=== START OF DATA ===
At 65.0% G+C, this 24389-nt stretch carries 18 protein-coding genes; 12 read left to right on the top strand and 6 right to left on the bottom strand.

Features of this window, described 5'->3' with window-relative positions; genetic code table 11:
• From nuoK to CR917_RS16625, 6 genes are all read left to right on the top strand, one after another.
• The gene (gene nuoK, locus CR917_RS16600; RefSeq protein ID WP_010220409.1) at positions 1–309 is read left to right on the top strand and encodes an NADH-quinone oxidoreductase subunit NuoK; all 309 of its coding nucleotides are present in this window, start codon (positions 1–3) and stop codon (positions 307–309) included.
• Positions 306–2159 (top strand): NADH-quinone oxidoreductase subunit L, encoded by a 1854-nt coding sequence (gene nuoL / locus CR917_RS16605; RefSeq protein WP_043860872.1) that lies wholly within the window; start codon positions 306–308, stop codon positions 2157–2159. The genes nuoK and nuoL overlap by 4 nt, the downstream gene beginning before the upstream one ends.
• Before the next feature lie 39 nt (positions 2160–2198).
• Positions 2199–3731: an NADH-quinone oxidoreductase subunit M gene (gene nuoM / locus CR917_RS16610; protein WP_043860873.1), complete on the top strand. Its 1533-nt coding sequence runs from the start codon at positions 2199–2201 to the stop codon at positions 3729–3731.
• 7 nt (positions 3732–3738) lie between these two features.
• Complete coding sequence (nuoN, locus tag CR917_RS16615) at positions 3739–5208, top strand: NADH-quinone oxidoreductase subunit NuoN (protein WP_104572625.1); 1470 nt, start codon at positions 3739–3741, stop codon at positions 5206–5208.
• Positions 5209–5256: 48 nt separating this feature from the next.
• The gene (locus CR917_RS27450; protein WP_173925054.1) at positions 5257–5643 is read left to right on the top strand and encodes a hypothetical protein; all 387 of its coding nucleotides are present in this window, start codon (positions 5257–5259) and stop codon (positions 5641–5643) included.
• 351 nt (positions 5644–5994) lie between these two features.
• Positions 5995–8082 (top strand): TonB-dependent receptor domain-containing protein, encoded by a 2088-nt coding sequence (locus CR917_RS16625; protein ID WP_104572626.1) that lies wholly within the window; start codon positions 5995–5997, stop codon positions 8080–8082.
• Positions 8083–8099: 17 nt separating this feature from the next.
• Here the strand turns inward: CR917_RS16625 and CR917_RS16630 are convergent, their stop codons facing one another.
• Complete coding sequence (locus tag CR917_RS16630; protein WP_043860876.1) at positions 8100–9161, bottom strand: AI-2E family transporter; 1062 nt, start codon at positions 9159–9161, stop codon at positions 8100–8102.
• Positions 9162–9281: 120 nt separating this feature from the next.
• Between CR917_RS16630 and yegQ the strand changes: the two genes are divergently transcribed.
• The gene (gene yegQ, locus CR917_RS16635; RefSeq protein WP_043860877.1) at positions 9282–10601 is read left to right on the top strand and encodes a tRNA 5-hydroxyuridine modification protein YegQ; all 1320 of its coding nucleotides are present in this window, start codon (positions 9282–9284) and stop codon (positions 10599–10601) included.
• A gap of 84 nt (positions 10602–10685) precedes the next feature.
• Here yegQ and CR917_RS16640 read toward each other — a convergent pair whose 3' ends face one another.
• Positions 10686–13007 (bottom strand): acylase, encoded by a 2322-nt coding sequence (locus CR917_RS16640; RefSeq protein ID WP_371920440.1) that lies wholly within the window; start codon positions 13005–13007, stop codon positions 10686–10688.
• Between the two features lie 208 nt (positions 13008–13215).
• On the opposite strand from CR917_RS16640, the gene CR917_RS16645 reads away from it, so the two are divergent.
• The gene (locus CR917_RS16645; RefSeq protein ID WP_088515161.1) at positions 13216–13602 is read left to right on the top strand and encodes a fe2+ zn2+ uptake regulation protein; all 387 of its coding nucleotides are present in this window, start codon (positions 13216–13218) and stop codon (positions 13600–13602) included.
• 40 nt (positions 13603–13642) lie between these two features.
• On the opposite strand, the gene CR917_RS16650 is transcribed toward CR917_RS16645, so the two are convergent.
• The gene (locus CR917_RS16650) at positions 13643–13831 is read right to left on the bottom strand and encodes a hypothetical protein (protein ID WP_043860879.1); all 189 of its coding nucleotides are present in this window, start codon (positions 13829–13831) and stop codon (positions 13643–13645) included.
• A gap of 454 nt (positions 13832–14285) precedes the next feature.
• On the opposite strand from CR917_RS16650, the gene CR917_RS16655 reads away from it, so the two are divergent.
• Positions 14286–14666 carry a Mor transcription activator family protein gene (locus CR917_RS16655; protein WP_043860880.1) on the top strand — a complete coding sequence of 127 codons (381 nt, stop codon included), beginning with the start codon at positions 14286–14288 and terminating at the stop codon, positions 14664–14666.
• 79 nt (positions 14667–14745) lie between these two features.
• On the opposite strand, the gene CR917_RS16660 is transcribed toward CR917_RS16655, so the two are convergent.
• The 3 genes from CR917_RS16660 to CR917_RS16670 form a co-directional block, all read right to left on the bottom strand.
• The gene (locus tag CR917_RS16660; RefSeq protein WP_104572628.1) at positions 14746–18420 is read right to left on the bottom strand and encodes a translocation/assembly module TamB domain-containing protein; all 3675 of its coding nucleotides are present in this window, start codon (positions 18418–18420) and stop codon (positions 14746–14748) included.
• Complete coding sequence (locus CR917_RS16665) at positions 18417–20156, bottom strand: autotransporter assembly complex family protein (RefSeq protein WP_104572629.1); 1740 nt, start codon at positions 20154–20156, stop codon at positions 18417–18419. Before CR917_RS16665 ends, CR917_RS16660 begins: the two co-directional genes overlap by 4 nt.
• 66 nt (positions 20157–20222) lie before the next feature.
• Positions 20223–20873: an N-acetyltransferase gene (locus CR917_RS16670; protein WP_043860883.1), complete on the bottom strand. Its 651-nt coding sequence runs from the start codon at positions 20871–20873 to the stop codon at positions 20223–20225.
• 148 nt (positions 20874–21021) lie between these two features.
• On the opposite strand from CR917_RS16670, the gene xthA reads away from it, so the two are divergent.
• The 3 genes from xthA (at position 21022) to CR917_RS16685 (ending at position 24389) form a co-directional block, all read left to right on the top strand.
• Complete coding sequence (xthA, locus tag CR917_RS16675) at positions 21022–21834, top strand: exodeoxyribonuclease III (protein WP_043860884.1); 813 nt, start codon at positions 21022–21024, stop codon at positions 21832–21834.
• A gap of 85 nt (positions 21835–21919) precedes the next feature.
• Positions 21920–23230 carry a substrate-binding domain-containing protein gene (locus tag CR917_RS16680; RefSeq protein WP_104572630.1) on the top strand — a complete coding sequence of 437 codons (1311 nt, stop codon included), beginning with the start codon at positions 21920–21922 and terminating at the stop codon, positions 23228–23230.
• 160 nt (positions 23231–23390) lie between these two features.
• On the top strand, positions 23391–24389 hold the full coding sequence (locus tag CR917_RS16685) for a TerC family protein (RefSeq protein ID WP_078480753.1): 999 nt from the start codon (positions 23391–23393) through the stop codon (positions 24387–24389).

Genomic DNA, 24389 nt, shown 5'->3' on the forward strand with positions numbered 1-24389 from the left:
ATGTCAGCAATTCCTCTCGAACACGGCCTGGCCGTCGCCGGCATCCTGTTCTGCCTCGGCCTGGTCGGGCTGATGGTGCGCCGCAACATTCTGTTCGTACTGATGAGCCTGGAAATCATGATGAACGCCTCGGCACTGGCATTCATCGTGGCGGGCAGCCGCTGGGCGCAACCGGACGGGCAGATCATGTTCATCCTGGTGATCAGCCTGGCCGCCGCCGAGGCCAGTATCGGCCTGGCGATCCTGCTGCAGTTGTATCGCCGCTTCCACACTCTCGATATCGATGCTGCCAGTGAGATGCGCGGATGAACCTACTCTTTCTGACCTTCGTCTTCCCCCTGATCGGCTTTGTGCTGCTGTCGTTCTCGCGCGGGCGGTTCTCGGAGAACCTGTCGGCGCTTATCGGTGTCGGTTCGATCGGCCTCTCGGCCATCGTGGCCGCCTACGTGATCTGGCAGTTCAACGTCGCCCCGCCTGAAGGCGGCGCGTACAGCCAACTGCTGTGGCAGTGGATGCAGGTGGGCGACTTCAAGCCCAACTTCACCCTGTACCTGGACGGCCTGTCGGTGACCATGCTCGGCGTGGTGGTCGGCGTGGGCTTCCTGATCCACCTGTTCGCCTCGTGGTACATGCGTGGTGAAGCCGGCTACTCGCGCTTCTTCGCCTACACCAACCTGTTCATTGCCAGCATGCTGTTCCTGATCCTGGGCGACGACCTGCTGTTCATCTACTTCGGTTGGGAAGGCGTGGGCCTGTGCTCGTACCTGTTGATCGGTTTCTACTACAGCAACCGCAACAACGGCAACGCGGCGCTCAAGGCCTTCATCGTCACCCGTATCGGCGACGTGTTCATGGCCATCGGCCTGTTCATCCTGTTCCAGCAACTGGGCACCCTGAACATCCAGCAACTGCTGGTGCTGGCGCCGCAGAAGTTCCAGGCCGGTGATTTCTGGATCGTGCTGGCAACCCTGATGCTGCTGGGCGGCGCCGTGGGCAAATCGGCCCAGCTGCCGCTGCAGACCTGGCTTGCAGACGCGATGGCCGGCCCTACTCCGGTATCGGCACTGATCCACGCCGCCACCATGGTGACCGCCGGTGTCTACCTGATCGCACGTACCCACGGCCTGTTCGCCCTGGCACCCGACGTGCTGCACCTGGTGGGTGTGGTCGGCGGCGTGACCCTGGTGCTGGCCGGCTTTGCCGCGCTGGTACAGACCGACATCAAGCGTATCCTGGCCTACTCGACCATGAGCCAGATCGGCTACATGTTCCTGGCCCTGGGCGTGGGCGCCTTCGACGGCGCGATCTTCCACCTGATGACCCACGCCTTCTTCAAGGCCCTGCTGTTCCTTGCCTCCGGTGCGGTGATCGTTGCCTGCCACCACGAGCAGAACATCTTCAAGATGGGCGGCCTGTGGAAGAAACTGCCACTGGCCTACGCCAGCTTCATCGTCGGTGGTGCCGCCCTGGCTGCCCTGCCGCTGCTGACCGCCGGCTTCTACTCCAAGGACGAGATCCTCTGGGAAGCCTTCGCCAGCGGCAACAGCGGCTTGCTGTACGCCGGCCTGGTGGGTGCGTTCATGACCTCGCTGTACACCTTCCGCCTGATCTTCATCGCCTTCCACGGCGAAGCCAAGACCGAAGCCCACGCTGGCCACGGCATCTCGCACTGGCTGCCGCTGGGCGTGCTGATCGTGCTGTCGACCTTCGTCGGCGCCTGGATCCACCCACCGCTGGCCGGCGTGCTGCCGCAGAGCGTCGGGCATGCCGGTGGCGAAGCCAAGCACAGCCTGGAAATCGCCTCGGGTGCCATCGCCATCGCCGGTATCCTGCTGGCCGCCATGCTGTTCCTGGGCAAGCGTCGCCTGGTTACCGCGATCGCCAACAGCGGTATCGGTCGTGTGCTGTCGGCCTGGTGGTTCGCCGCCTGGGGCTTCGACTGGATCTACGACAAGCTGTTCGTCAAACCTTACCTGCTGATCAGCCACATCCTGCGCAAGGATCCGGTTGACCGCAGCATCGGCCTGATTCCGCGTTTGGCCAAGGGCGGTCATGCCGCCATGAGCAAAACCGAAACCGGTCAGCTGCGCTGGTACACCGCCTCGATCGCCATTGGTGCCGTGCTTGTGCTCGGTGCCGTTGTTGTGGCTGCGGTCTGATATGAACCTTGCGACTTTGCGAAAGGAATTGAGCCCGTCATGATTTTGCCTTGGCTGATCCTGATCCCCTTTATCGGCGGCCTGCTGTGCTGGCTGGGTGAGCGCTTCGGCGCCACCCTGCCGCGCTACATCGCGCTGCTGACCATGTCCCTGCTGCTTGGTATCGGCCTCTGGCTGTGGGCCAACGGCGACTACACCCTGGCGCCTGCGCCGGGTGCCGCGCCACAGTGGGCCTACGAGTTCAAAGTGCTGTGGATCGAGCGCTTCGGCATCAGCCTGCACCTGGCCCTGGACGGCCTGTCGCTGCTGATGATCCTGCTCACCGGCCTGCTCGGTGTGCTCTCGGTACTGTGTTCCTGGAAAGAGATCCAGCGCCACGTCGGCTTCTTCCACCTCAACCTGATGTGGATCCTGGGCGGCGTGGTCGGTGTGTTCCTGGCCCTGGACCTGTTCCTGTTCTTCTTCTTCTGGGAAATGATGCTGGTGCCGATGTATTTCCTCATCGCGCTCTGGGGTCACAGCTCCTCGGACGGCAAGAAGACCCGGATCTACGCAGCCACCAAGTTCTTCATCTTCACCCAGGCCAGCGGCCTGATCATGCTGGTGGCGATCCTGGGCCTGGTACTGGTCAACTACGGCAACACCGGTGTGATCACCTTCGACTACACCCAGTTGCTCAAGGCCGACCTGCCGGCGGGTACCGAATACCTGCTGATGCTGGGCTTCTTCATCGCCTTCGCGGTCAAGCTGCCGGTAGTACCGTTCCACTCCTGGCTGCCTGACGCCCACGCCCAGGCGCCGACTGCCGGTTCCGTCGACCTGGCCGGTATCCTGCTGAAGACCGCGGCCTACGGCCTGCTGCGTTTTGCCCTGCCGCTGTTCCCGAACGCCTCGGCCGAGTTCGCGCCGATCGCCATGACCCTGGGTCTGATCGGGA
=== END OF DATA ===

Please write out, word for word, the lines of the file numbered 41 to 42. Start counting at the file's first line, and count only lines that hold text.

• The 3 genes from xthA (at position 21022) to CR917_RS16685 (ending at position 24389) form a co-directional block, all read left to right on the top strand.
• Complete coding sequence (xthA, locus tag CR917_RS16675) at positions 21022–21834, top strand: exodeoxyribonuclease III (protein WP_043860884.1); 813 nt, start codon at positions 21022–21024, stop codon at positions 21832–21834.